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Priest of Lies (War for the Rose Throne #2) by Peter McLean - Book Review

Write on: Sun, 09 Jun 2019 by  in Filip's Reviews Be the first to comment! Read 12951

Some Spoilers for Book 1, Priest of Bones, below. I've tried to keep them to a minimum but it's been out for a year and I've permitted myself some liberty in discussing a few points of that novel's plot.

Power corrupts, and absolute power corrupts absolutely. It’s an old proverb and one I wondered about as I read Peter McLean’s sequel to last year’s dastardly good Priest of Bones. I was considering this proverb in relation to main character and first-person narrator Tomas Piety, gangster, priest and puppet spy in unwilling service to the Queen’s Men. By book’s end, I remain uncertain as to the answer; Tomas’ complexity continues to confound me, many of his choices brutal by necessity. Piety is entangled; he starts off caught under the thumb of Ailsa, the Queen’s Man he was wed to at the end of Priest of Bones, and only sinks deeper into the mud that is comprised of layer upon layer of political intrigue. The events Tomas witnessed and the crimes he committed in the previous book are a child’s game next to all that he is forced to do over the nearly 400-pages of Priest of Lies. Buckle up, dear reader. This one isn’t for the faint of heart.

Dannsburg, home to the Queen, is majestic. Shining, clean, well-guarded…and the very definition of a police state, a capital city that every real-world absolute monarch or fascist dictator would kill for. And have, prob’ly. Everyone watches everyone else; seditious speech is suicidal, drunken complaints are deadly and even silence in the wrong moment is unwise.

The tightly written alley fights take a step back for the sake of social functions. These are no less dangerous—the big difference is, Tomas’s greatest weapons, his name and reputation, mean next to nothing in the capital.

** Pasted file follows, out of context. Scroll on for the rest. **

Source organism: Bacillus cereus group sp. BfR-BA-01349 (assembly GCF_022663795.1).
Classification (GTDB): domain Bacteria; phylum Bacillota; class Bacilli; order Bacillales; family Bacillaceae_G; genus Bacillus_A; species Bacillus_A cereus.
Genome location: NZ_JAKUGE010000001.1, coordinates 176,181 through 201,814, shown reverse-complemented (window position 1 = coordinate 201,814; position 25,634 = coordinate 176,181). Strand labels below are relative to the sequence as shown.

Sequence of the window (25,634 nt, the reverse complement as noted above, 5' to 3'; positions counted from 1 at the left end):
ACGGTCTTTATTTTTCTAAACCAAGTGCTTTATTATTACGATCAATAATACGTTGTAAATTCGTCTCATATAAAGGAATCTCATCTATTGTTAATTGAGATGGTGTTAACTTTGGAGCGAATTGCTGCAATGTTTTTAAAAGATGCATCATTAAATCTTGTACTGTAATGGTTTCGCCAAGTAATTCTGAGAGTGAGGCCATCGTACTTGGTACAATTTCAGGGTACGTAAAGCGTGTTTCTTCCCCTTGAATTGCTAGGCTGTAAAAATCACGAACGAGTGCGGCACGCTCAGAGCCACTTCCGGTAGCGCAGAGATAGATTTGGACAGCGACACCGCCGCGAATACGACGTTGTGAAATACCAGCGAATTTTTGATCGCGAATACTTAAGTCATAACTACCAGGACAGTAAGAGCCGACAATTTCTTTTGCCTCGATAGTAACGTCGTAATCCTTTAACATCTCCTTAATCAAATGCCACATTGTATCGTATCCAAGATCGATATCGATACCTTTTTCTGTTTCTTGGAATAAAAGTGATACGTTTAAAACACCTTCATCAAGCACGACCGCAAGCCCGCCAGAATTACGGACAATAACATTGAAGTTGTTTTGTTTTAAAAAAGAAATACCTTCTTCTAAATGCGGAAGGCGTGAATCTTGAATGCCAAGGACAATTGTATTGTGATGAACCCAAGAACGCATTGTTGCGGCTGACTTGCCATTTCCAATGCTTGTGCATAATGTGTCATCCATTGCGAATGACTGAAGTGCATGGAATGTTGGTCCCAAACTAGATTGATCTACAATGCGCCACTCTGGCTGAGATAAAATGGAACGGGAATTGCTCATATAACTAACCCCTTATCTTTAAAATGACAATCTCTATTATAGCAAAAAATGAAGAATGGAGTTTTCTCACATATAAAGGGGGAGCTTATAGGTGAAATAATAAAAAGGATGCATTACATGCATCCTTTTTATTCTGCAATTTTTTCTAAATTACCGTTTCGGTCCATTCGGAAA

This was how society folk fought their battles, I had come to realise: not with blades but with insults disguised as courtesy. It was a whole different world to mine, I knew that much.

Ellinburg is far away indeed and that I accented time and time again by the use of binary oppositions: criminal life in Ellinburg runs amok, as Priest of Bones showed us, and rarely with any sort of lawful intervention, while the nobility is meek, far removed from events and too haughty to so much as realise its own irrelevance. In Dannsburg, it’s the criminal element that is all but irrelevant. The local gang boss is a glorified whoremonger and tavern keeper while the streets are ruled, day and night, by the Queen’s Guard, men and women who accept no bribes and don’t look the other way, as is the case with the City Guard in Ellinburg. The two cities are reflections of one another, the same power structures at work but turned on their heads. The Queen’s authority, in a bizarre twist, seems to operate much like the Pious Men’s criminal network. The parallels pile on and on, creating one of the most interesting societal contrasts I’ve seen in fantasy since Brandon Sanderson’s Stormlight Archive.

The time spent in Dannsburg constitutes a third of the novel but it might be the most striking part of Priest of Lies. That’s something of a surprise because it’s also that third of the novel that sees us far away from the old fan-favourites: Sir Eland, Jochan Piety, Cutter, Rosie and the most important of them all, Bloody Anne. These characters were enormously important to the success of the first book and leaving them behind for a sizable chunk of this sequel must’ve felt like a tiny gamble to Peter McLean. If so, it paid off and then some. To the author’s credit, he manages to surround Tomas with a cast of new and fascinating characters with ease, some favourites of mine being a colonel who served in the same hellhole as Tomas did, as well as a Lord Chief Judicar with an interesting secret or two under his ceremonial staff, or whatever it is that Judicars have.